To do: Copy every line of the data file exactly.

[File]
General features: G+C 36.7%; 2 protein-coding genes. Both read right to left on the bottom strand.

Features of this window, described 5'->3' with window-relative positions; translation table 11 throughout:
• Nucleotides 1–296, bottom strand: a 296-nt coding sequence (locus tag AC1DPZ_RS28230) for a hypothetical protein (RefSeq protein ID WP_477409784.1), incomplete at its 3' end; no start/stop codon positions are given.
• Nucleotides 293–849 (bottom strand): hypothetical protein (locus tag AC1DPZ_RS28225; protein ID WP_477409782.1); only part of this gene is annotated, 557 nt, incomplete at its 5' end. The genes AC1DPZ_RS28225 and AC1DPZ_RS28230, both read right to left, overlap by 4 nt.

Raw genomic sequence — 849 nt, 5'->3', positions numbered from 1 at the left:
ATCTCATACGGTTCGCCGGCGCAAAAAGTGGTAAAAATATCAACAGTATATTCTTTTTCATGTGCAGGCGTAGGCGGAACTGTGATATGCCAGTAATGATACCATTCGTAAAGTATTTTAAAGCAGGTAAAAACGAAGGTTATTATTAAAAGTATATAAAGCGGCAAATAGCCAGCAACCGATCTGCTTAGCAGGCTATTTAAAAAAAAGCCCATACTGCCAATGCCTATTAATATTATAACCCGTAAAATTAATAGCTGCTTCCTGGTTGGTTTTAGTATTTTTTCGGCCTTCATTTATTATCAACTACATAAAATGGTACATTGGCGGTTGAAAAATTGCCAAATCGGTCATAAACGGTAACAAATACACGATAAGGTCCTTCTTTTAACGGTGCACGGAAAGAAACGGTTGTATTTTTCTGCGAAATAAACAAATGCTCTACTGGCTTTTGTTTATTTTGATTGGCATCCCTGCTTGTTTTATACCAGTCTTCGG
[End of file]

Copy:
General features: G+C 36.7%; 2 protein-coding genes. Both read right to left on the bottom strand.

Features of this window, described 5'->3' with window-relative positions; translation table 11 throughout:
• Nucleotides 1–296, bottom strand: a 296-nt coding sequence (locus tag AC1DPZ_RS28230) for a hypothetical protein (RefSeq protein ID WP_477409784.1), incomplete at its 3' end; no start/stop codon positions are given.
• Nucleotides 293–849 (bottom strand): hypothetical protein (locus tag AC1DPZ_RS28225; protein ID WP_477409782.1); only part of this gene is annotated, 557 nt, incomplete at its 5' end. The genes AC1DPZ_RS28225 and AC1DPZ_RS28230, both read right to left, overlap by 4 nt.

Raw genomic sequence — 849 nt, 5'->3', positions numbered from 1 at the left:
ATCTCATACGGTTCGCCGGCGCAAAAAGTGGTAAAAATATCAACAGTATATTCTTTTTCATGTGCAGGCGTAGGCGGAACTGTGATATGCCAGTAATGATACCATTCGTAAAGTATTTTAAAGCAGGTAAAAACGAAGGTTATTATTAAAAGTATATAAAGCGGCAAATAGCCAGCAACCGATCTGCTTAGCAGGCTATTTAAAAAAAAGCCCATACTGCCAATGCCTATTAATATTATAACCCGTAAAATTAATAGCTGCTTCCTGGTTGGTTTTAGTATTTTTTCGGCCTTCATTTATTATCAACTACATAAAATGGTACATTGGCGGTTGAAAAATTGCCAAATCGGTCATAAACGGTAACAAATACACGATAAGGTCCTTCTTTTAACGGTGCACGGAAAGAAACGGTTGTATTTTTCTGCGAAATAAACAAATGCTCTACTGGCTTTTGTTTATTTTGATTGGCATCCCTGCTTGTTTTATACCAGTCTTCGG